"Diaspora" is a Greek term meaning "to disperse," or "to scatter," and is often applied to the Jews and their dispersion out of the land of Israel. Many scholars point to the year 588 B.C., when the kingdom of Judea was conquered by the Babylonians as the beginning of the Jewish Diaspora. ("Diaspora") The Jews were forced to relocate to Babylon where, even after the Persians conquered the Babylonians and allowed the Jews to return to Judea, many remained. It was also when the Babylonians conquered Judea that many Jews fled to Egypt, where they created a Jewish community in exile that continued for centuries. After the return of the Jews to Judea in 538 B.C., the entire area became embroiled in a series of conflicts that resulted in the creation of a Hellenic culture throughout the middle east. As a result, Jews spread out from their traditional homeland to create small Jewish communities throughout the eastern Mediterranean.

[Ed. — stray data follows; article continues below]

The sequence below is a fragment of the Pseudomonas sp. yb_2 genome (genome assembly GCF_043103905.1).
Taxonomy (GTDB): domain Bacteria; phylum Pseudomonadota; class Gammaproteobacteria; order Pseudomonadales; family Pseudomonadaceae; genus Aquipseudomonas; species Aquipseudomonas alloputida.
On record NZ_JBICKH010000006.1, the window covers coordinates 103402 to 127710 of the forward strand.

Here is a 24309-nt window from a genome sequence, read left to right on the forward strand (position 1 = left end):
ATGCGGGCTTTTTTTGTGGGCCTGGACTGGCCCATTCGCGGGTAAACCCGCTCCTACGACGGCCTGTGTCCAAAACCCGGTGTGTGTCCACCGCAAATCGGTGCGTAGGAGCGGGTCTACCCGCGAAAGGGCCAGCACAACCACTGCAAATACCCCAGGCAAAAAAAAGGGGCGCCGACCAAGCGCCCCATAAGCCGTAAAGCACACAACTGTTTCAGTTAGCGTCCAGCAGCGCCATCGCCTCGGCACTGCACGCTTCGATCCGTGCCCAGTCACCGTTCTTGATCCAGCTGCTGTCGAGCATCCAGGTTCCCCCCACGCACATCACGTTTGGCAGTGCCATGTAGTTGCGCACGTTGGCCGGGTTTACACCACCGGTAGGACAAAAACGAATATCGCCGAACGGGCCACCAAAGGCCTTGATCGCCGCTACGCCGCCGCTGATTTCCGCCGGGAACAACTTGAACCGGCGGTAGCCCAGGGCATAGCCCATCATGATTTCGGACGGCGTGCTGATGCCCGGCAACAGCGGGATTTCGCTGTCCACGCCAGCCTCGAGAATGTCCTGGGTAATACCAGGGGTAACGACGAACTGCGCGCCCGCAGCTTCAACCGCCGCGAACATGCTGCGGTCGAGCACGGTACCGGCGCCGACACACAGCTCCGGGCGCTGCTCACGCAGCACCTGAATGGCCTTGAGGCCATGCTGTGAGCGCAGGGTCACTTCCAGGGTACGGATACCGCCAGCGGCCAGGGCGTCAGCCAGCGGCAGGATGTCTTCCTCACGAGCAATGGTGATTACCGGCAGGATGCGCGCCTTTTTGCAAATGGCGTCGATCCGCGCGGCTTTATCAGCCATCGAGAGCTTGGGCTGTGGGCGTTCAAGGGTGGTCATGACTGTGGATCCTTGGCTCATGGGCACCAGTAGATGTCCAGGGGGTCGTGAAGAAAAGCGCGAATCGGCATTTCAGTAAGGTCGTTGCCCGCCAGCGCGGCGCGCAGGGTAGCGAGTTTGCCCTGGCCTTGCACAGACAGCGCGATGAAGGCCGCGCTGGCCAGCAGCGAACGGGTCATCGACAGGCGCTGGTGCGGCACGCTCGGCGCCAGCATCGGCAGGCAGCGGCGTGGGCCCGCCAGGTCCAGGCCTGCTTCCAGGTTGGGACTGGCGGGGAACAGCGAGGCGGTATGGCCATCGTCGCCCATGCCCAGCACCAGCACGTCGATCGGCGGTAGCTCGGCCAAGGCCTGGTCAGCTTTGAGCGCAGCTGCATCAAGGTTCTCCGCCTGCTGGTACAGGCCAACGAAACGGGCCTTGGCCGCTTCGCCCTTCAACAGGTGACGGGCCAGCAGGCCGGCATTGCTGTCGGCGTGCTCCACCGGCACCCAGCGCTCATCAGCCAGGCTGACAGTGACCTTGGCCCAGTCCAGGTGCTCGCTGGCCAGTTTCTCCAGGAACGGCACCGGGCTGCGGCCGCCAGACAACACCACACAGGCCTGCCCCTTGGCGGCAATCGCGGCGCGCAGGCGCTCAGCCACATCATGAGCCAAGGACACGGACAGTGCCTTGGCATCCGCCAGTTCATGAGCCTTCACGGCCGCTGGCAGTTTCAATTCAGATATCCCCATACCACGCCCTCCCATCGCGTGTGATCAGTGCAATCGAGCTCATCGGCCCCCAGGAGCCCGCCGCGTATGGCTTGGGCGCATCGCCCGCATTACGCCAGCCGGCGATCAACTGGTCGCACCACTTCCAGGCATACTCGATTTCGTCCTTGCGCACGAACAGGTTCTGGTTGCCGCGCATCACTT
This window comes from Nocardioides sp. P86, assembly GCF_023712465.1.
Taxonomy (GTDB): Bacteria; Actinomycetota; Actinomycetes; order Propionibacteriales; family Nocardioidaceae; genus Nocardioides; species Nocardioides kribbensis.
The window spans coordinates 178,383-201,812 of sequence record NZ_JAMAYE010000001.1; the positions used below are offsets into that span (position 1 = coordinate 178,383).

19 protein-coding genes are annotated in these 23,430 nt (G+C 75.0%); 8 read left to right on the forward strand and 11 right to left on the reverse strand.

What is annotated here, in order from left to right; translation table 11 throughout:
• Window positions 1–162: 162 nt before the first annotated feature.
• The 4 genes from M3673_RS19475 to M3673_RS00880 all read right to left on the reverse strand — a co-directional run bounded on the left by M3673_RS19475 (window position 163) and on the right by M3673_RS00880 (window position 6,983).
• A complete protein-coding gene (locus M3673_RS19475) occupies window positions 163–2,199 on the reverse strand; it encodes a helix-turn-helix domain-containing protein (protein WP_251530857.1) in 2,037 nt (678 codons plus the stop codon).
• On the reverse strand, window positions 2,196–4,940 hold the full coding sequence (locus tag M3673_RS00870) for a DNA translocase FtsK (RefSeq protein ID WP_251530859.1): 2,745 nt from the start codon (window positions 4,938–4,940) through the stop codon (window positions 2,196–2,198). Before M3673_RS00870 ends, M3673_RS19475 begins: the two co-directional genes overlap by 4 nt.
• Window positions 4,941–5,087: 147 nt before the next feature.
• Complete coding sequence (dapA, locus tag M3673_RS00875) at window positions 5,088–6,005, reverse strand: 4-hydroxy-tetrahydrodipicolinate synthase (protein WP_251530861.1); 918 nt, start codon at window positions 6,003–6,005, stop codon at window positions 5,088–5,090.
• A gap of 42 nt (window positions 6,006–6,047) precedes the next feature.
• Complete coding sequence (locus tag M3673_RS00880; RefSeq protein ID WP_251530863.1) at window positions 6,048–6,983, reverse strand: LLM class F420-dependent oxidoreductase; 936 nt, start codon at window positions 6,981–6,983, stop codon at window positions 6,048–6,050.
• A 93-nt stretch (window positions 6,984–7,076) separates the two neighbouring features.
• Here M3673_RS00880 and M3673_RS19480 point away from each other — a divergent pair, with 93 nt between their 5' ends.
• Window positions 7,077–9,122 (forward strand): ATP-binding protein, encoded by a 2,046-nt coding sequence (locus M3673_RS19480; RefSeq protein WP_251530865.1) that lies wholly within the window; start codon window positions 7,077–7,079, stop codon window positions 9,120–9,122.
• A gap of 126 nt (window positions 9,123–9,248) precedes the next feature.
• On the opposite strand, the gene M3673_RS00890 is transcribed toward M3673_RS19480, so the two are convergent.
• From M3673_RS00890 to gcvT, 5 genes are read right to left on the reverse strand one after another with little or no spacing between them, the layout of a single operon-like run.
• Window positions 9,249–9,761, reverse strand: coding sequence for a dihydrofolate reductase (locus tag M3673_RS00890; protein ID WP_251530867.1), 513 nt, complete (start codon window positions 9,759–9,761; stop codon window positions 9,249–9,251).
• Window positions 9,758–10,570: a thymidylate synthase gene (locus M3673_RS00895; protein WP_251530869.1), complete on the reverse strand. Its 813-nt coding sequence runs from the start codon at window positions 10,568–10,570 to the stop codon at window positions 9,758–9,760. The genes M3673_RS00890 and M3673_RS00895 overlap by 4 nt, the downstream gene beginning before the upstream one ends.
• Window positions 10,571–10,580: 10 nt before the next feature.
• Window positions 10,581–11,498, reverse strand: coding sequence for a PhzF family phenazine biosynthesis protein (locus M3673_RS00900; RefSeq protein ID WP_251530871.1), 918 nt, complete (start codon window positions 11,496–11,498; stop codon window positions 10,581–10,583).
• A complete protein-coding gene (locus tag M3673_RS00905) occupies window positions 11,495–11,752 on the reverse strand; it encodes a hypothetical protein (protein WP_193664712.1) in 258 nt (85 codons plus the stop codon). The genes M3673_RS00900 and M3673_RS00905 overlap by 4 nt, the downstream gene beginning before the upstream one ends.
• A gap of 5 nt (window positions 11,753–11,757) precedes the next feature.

It was at this time, in the first century B.C., that the Romans came to dominate the Mediterranean and Judea became a Roman province. But Roman occupation was intolerable to the Jews and they revolted in 70 A.D., only to fall under the military might of the Roman army. As a result of their failed uprising, the Jews were forced to leave Judea, which was renamed Palestine, and scatter across the Roman world. It would be close to two thousand years before the Jews would once again establish a nation in their traditional homeland.
After the destruction of Jerusalem by the Romans, many Jews were taken away as captives and found themselves spread throughout the Roman Empire. These captives would form new Jewish communities, and along with those Jews who fled the Roman onslaught, maintained and adapted Judaism to their new situation. These communities would be the main focus of the Jewish faith until the end of the Roman Empire. During the Middle Ages, Jews slowly emigrated from the Mediterranean region into Northern Europe. As a result, the Jews divided into regional factions: the Ashkenazi of Northern and Eastern Europe, and the Sephardic Jews of the Muslim World. But with the discovery of the New World, new Jewish communities formed in the Americas as well.